Having recently and once again cast aside ‘Atlas Shrugged’ (70 goddamn pages from the end, mind you), I have begun reading Portland author David James Duncan’s charming novel, ‘The Brothers K.’
Three or four years ago, I read Duncan’s ‘The River Why’ (which I highly recommend), and consequently also purchased his book ‘God Laughs and Plays.’ I very, very much enjoyed ‘The River Why’ and have since wanted to read ‘The Brothers K’ (it had come highly recommended to me, by a number of people) but had never gotten around to it. At one point I even began to read it, got about 75 pages in, and abandoned it for no apparent reason, since I had been enjoying the read very much.
From what I had been told about ‘The Brothers K,’ this seemed like an appropriate time to delve into it, in hopes of learning a little, maybe growing a little, and definitely doing something besides sitting on the couch taking pulls off a pipe and watching TV on DVD.
As something of an aside, I should also mention that this novel is set in my very own hometown! Ahhh, Camas, Washington: formerly a small, somewhat lower-class (i.e.: trashy), smelly mill town (and this is more what the setting of the novel is), now a quaint, still small, upper-middle class suburb. All of the smoky bars and sticky-tabled diners and dusty antique shops have been turned into salons, boutiques, pricey clothing stores, and (in some cases) churches. Even the ornate single-screen theater that always showed inexpensive movies has closed down, from property owners tacking more and more money onto the rent until the business was driven out.
Back to the topic at hand! Thus far, I have finished about 1/3 of the book–Book One: Joy to the World! and Book Two: Dogmatomachy–and have just began to read Book Three: Gunshots.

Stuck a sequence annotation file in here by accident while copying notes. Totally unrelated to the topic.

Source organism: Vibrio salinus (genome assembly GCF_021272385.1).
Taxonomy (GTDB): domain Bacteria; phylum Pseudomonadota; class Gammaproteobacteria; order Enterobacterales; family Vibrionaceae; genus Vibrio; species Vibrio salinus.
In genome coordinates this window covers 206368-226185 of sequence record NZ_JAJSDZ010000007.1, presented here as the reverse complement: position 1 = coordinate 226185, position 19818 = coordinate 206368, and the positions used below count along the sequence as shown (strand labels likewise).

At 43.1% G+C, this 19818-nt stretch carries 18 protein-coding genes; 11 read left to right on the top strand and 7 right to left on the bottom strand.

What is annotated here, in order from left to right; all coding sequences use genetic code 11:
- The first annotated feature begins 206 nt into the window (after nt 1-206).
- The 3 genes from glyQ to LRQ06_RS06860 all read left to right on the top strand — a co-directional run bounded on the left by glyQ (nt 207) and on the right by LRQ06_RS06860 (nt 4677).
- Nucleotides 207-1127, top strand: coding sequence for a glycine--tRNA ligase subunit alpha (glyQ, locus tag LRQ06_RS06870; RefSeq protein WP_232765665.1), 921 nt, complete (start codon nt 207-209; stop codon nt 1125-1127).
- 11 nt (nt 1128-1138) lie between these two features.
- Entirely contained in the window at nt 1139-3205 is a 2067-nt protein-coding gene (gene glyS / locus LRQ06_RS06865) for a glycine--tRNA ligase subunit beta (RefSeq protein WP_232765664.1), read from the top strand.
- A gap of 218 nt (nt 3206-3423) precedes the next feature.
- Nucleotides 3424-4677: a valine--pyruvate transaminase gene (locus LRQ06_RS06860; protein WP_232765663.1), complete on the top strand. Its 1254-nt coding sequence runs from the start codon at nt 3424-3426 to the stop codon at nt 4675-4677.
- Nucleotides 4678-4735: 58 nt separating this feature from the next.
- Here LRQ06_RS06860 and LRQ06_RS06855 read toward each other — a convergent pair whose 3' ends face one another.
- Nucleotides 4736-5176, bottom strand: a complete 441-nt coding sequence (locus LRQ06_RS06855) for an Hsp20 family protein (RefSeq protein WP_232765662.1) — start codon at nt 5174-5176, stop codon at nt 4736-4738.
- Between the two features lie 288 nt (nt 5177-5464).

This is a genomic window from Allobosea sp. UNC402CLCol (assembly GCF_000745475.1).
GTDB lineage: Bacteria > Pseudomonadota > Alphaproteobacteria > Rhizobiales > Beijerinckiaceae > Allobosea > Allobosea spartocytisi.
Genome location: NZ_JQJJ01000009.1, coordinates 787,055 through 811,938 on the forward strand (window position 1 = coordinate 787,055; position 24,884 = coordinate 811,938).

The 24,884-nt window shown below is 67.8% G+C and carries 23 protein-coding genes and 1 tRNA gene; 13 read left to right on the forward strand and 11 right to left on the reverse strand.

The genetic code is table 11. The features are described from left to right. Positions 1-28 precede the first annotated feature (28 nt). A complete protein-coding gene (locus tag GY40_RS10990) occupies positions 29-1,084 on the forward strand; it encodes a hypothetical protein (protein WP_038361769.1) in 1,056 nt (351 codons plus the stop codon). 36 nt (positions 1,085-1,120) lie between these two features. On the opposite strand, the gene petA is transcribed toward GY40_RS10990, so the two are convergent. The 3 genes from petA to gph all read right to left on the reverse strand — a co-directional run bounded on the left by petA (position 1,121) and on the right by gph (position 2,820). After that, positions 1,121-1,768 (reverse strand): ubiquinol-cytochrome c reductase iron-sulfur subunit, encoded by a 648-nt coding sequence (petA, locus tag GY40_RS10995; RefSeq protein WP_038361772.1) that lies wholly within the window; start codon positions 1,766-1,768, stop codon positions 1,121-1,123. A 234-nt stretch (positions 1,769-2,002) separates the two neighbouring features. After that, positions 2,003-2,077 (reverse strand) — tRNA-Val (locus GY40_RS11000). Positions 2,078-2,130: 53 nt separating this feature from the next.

The book has proved to be a very enjoyable read, which is in no way linked to the fact that it is set in Camas, aside from the occasional little twinge of hometown pride. Duncan writes in first-person, from the viewpoint of the youngest of the four Chance brothers, Kincaid (or Kade, for short). Kade’s narration is somewhat simple, juvenile, and very endearing. He almost exclusively recounts the everyday goings-on of the Chance family, especially his (and his brothers’) deep admiration for their father, a baseball talent whose chances were cut short by a bad thumb injury he received working in the paper mill.
Duncan allows the reader to watch the four boys (Everett, Peter, Irwin, and Kade) as they grow, and begin to shape themselves into different people, each with their own sets of principles, talents, and personalities. Their Bible-thumping, Seventh-Day Adventist mother also plays a large role in the novel, as the mostly-sweet and perhaps somewhat obsessively deranged matriarch of the family, as do their younger twin sisters, Bet (Beatrice) and Freddy (Winifred).
Thus far, the book is a captivating tale of family and small town life, the upsets of the ’60s and ’70s, and each family members’ battle with their personal religion and spirituality.
Stay tuned for other upcoming reviews on the matter! Hopefully as I write more of them, they will becoming increasingly concise, and maybe even say something worthwhile, someday.